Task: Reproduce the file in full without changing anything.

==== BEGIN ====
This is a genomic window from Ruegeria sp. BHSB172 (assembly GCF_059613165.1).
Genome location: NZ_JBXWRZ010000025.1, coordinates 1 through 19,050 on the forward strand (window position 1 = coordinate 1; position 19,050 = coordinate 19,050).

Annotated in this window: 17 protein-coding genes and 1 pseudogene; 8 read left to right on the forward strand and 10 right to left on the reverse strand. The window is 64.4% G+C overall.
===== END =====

This is a genomic window from Ruegeria sp. BHSB172 (assembly GCF_059613165.1).
Genome location: NZ_JBXWRZ010000025.1, coordinates 1 through 19,050 on the forward strand (window position 1 = coordinate 1; position 19,050 = coordinate 19,050).

Annotated in this window: 17 protein-coding genes and 1 pseudogene; 8 read left to right on the forward strand and 10 right to left on the reverse strand. The window is 64.4% G+C overall.